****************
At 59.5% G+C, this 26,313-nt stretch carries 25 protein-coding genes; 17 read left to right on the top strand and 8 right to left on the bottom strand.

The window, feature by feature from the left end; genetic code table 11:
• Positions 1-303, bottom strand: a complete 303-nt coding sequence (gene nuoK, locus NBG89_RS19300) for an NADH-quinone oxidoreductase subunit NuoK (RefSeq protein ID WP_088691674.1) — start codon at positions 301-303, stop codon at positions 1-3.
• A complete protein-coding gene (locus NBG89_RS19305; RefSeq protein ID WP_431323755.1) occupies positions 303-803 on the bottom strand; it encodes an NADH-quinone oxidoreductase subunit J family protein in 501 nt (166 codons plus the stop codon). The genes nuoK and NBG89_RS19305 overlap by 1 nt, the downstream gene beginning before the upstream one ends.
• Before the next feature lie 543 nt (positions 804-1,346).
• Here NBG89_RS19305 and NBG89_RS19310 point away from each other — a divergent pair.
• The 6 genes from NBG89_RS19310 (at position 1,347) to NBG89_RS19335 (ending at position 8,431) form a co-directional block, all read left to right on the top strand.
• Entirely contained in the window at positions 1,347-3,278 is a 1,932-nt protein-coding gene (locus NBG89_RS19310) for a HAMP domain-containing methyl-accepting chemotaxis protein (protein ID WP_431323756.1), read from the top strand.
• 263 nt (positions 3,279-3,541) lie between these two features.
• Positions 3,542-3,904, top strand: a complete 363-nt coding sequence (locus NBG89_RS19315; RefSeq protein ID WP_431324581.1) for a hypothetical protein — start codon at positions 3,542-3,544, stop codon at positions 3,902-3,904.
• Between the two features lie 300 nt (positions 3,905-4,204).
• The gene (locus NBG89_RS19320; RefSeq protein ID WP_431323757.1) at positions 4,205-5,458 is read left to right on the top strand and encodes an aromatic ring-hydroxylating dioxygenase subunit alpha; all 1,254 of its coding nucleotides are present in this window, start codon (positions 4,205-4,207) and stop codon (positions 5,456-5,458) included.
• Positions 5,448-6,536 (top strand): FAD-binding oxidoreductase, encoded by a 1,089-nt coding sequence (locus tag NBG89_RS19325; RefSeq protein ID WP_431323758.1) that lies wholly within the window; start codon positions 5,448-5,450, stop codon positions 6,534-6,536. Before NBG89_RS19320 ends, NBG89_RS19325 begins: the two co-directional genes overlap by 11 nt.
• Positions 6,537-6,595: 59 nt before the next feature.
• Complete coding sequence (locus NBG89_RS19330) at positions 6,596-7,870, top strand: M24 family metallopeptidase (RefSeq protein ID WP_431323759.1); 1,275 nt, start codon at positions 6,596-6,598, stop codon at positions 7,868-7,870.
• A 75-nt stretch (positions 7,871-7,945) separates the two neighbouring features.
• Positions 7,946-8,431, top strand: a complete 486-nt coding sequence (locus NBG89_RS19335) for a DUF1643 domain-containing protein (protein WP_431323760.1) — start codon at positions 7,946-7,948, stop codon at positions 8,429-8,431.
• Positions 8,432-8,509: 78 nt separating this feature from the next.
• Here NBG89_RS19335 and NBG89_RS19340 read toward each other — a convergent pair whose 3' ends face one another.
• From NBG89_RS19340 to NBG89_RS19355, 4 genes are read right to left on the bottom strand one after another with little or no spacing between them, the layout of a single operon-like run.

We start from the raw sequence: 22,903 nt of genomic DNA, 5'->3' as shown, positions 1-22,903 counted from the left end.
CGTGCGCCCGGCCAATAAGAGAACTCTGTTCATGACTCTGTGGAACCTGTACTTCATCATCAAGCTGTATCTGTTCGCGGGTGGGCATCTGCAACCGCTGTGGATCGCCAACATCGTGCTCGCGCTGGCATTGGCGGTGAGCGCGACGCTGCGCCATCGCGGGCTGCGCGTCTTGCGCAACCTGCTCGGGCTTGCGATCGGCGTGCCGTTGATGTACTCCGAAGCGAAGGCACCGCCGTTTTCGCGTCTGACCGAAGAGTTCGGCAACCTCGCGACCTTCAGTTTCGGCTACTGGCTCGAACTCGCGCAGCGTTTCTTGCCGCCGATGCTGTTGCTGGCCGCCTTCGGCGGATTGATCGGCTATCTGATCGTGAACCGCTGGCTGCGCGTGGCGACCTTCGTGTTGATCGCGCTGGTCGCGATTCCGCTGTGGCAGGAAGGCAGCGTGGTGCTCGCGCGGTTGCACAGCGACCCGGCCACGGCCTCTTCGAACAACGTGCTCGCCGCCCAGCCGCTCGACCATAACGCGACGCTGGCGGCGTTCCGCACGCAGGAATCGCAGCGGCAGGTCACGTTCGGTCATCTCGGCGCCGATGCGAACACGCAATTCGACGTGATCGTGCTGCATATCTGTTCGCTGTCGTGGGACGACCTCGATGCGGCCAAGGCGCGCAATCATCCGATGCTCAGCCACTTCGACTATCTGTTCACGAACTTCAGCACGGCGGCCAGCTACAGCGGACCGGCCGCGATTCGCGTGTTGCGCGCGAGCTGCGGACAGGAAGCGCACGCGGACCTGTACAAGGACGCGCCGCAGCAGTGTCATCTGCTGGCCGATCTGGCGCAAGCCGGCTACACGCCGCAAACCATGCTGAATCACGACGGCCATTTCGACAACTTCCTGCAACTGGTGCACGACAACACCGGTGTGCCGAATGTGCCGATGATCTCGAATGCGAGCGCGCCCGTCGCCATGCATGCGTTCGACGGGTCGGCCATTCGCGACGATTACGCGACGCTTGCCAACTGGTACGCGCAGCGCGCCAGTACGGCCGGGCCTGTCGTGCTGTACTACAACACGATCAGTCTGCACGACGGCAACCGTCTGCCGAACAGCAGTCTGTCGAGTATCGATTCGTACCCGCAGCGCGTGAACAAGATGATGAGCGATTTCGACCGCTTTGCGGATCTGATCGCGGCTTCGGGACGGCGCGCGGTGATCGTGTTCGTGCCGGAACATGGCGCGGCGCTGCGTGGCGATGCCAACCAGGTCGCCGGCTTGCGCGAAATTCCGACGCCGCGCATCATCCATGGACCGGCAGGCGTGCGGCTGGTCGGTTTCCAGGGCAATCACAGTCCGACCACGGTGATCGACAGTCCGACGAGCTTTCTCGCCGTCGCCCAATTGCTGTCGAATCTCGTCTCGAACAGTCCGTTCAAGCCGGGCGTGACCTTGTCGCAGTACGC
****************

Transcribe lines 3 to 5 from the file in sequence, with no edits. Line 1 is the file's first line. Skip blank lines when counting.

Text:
• Positions 1-303, bottom strand: a complete 303-nt coding sequence (gene nuoK, locus NBG89_RS19300) for an NADH-quinone oxidoreductase subunit NuoK (RefSeq protein ID WP_088691674.1) — start codon at positions 301-303, stop codon at positions 1-3.
• A complete protein-coding gene (locus NBG89_RS19305; RefSeq protein ID WP_431323755.1) occupies positions 303-803 on the bottom strand; it encodes an NADH-quinone oxidoreductase subunit J family protein in 501 nt (166 codons plus the stop codon). The genes nuoK and NBG89_RS19305 overlap by 1 nt, the downstream gene beginning before the upstream one ends.
• Before the next feature lie 543 nt (positions 804-1,346).